Cisco Blogs

‘Crowd Control’ Takes Many Forms to Secure Fog Computing and IoT

- February 9, 2017 - 0 Comments

In my previous blog, I shared the importance of ubiquitous malware defense. Specifically, it’s critical as the Internet of Things (IoT) continues to proliferate, connecting a larger number of devices with vastly diverse capabilities. The answer is fog computing, because fog nodes bring more computing capabilities closer to the end devices and can work together to collectively detect whether a file is infected by malware—and respond as needed.

But what about massive scaling? Consider the crucial question: How can we determine the trustworthiness of the many distributed and remote devices and systems in the IoT? Secure scaling to a large number and many types of devices is possible with what we call Crowd Attestation. This is a new approach that enables a system to attest to its trustworthiness—without requiring every individual device to attest to its own trustworthiness.

This can be accomplished in the fog by allowing a subset of devices in a system to act as attesters. Each attester attests to its own trustworthiness, while also monitoring, evaluating, and vouching for the trustworthiness of selected other devices. The set of attesters collectively cover all devices in the system. In other words, every device, including every attester, is monitored and attested to by at least one attester.

The attesters can treat the monitored devices as:

Black Boxes

The attester is assumed to have no knowledge about the internal characteristics and status of the monitored device and can’t rely on the monitored device’s help for monitoring. Instead, the attester will rely on the monitored device’s externally observable behaviors and characteristics to detect any abnormality.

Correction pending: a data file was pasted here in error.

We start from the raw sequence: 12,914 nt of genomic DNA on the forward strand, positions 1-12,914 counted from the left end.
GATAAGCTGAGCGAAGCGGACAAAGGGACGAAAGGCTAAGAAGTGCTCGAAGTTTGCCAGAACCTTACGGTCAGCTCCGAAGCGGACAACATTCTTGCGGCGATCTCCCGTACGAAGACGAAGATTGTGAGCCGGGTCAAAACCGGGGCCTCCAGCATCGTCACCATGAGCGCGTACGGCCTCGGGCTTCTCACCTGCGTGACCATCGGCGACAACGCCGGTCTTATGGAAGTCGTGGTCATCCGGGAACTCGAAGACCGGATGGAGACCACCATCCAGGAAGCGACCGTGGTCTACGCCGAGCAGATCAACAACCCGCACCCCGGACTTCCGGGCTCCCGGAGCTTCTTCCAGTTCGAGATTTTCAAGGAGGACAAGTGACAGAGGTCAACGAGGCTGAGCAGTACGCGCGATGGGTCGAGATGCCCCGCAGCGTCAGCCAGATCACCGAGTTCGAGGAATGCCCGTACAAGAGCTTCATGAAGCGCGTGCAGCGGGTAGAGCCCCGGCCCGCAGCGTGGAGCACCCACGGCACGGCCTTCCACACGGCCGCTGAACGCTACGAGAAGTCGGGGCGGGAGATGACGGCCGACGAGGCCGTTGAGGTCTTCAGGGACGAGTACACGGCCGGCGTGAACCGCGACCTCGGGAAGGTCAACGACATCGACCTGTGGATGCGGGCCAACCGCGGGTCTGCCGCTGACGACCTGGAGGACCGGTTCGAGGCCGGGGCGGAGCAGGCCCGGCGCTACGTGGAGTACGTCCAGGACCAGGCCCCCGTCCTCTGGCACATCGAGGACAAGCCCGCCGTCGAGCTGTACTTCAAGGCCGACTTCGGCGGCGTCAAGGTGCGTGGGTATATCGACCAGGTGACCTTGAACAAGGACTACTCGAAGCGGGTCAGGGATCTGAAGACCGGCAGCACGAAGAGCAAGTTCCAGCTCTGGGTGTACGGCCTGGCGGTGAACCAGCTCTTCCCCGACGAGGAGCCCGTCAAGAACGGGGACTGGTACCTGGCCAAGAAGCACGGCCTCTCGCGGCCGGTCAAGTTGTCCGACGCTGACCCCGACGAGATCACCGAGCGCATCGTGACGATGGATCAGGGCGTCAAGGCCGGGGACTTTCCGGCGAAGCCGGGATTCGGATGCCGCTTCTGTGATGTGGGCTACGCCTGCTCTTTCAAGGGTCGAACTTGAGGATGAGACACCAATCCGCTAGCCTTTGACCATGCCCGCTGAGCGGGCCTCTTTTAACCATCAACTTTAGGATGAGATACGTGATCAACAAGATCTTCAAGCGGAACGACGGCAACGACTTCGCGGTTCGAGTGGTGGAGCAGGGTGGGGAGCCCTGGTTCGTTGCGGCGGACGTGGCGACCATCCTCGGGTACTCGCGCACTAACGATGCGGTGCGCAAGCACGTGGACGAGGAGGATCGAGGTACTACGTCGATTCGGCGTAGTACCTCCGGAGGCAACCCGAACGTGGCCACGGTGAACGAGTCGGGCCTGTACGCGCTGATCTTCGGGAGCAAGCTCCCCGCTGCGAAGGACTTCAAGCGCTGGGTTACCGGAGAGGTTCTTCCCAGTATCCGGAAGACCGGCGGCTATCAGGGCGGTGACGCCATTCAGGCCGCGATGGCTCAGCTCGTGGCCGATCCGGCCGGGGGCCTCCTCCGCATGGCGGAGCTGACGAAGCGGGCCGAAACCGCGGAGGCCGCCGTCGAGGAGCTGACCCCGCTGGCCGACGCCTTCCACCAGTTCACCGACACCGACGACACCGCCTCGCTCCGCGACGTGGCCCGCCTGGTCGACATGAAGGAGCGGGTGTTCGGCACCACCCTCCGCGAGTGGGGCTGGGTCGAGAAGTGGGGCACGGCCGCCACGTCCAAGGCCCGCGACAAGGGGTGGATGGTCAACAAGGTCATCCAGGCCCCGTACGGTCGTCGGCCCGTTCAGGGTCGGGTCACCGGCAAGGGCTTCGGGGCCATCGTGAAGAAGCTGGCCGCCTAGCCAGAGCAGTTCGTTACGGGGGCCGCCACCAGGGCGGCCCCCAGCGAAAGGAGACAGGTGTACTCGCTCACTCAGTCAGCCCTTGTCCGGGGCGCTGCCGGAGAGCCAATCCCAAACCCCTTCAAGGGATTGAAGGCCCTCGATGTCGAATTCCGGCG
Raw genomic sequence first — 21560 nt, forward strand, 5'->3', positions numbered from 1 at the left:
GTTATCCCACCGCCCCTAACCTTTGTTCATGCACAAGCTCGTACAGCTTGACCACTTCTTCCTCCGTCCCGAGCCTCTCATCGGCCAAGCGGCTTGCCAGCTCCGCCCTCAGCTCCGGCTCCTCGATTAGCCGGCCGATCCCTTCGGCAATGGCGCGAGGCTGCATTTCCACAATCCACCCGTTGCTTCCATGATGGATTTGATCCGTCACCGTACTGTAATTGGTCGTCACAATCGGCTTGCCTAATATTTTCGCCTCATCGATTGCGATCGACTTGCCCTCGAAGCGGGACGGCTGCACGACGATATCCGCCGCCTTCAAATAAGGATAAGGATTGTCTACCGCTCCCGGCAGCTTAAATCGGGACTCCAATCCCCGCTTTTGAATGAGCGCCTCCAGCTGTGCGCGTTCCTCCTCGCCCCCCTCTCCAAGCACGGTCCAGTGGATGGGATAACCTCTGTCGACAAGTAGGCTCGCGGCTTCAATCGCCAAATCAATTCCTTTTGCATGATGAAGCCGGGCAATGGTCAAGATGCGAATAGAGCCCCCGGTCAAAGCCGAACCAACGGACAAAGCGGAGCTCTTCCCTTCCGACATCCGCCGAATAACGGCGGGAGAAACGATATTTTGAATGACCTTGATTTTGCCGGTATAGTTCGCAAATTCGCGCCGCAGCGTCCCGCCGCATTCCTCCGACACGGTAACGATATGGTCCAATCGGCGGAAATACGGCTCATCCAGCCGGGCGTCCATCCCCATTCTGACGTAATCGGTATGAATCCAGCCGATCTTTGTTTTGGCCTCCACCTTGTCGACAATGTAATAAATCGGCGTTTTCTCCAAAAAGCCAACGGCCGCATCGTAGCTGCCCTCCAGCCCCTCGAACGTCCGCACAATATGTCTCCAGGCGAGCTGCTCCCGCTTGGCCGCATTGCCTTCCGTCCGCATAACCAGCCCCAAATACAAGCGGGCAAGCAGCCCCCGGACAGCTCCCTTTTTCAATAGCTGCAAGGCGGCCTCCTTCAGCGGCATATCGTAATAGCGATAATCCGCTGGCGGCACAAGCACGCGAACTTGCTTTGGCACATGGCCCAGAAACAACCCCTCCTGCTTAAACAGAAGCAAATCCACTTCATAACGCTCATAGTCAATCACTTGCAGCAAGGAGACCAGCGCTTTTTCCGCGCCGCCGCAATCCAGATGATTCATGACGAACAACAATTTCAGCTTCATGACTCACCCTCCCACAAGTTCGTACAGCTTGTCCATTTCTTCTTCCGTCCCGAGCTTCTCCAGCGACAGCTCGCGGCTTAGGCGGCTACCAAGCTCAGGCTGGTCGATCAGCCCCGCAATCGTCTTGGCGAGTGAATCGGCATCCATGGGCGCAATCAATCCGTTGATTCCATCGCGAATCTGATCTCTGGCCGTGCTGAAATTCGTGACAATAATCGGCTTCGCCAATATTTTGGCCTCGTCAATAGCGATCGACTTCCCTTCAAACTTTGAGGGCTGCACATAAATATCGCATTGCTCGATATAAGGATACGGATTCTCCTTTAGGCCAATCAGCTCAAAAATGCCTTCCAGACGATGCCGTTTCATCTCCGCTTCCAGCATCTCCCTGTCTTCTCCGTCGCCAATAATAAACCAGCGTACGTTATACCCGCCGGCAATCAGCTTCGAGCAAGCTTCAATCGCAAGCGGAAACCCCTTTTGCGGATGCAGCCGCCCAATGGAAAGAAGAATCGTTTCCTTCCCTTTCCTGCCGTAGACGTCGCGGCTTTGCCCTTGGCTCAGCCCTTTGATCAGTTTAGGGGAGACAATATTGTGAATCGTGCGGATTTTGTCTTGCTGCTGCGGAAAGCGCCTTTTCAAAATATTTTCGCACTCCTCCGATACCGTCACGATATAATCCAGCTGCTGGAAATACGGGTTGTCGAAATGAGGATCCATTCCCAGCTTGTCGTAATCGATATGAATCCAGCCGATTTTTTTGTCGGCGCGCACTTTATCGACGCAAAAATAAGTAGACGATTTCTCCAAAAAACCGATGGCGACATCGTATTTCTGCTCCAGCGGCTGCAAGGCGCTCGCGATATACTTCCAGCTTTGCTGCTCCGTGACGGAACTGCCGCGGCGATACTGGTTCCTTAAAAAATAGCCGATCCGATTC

Gray Boxes

The attester is assumed to be able to obtain measurements of some internal characteristics of the monitored device. Such characteristics may include, for example, profiles of authorized program files, device temperature change patterns, electric current patterns, RAM access and usage patterns, and RF signal patterns.

Flexible Boxes

The attester is assumed to be able to probe the monitored device and cause it to react in ways that can help reveal potential compromises to the device.

The Black Box approach is the most conventional approach. It analyzes a device’s externally observable behaviors and characteristics in the:

  • Cyber domain (e.g., patterns of network traffic to and from the device)
  • Physical domain (e.g., video surveillance)
  • Both cyber and physical domains

Black-box monitoring requires no changes to the monitored devices. However, a compromised device could fake its external behaviors in the cyber domain, physical domain, or both.

The Gray Box approach can also leverage help provided by a monitored device. For example, an agent inside a monitored device can measure a selected set of internal properties of the monitored device and report the results to the attester.

However, a compromised device could falsify such measurements by altering the measurements sent to the attester directly, compromising the agent itself, or falsifying the input to the agent on the monitored device.

The good news is, in many real-world scenarios, an attester can challenge a monitored device in ways that will make it difficult for a compromised device to correctly answer the challenges. This is what we call Flexible-Box monitoring.

Multiple attesters can further collaborate with each other to jointly determine how trustworthy a monitored device is by correlating their observations on different aspects of the monitored device’s behaviors.

As more and more things come online, security continues to be a pivotal concern. Crowd Attestation uses fog computing to provide security services to resource-constrained devices and systems. And is a step in the right direction as we enter a world limited only by our imagination.

In my next blog, I’ll share my thoughts on Dynamic Risk-Proportional Protection with Adaptive Immune Security.



In an effort to keep conversations fresh, Cisco Blogs closes comments after 60 days. Please visit the Cisco Blogs hub page for the latest content.